I spoke to the owner of the network and in order to get internet access I need to provide my Mac-Address. That because the firewall has a whitelist with allowed MAC-addresses...

    Are there any dangers involved when I'm providing my MAC-address?
  18. Palancar
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    Palancar Registered Member

    If I were in your building I could see every wireless MAC address that is currently being used. There is no danger in giving him your MAC. Wireless devices all communicate using MAC address protocol. Just because I can view your wireless clients doesn't mean that I can de-crypt the communication between them and the AP's they are associated with.

    Although somewhat useless against a hacker of any "salt" the owner is likely trying to prevent authorized users from giving passwords to others that could jump on the connection. The weakness comes from the fact that with the passphrase known I could then spoof my machine's MAC to that of one on the white list.

    Security - if you call it that - is a crap shoot when you have a bunch of dorm-rats sharing a connection.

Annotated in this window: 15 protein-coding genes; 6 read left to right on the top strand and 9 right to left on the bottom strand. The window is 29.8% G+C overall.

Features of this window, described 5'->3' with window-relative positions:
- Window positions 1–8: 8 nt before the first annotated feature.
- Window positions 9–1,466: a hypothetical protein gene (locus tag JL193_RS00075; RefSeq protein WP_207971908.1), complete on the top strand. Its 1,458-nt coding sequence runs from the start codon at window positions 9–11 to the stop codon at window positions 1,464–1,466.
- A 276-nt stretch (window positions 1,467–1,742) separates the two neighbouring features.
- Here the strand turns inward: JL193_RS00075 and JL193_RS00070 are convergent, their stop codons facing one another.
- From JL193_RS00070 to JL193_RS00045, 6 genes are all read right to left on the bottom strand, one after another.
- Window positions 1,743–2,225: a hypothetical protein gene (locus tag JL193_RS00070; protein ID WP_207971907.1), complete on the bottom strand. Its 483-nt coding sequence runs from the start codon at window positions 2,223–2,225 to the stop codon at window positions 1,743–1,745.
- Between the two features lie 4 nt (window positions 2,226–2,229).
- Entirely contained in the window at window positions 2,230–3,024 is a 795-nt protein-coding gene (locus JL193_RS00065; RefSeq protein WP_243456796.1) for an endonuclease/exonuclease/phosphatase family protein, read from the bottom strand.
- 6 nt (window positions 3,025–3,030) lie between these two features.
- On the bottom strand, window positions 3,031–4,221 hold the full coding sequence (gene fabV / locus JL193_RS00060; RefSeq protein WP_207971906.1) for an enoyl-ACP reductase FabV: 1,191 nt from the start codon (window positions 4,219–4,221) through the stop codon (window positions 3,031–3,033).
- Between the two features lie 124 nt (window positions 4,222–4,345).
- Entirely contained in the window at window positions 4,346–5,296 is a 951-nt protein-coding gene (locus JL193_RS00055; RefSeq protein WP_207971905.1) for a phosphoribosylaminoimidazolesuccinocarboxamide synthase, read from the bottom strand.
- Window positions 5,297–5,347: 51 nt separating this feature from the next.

The posts above this one give some great directions for you to follow. My take would be to VPN through this connection and leave all the others in the dark as to where you surf. Any traffic through the router all the way to the VPN server is tunneled. No brainer from my perspective.
  19. Baserk
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    Baserk Registered Member

    If encryption of traffic is only needed to keep it private from the dorm wifi router admin, a free VPN like ad-supported HotSpotShield can suffice.
  20. Victek
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    Victek Registered Member

    I like SecurityKISS,which is free (and ad-free). There's a 300mb a day limit though.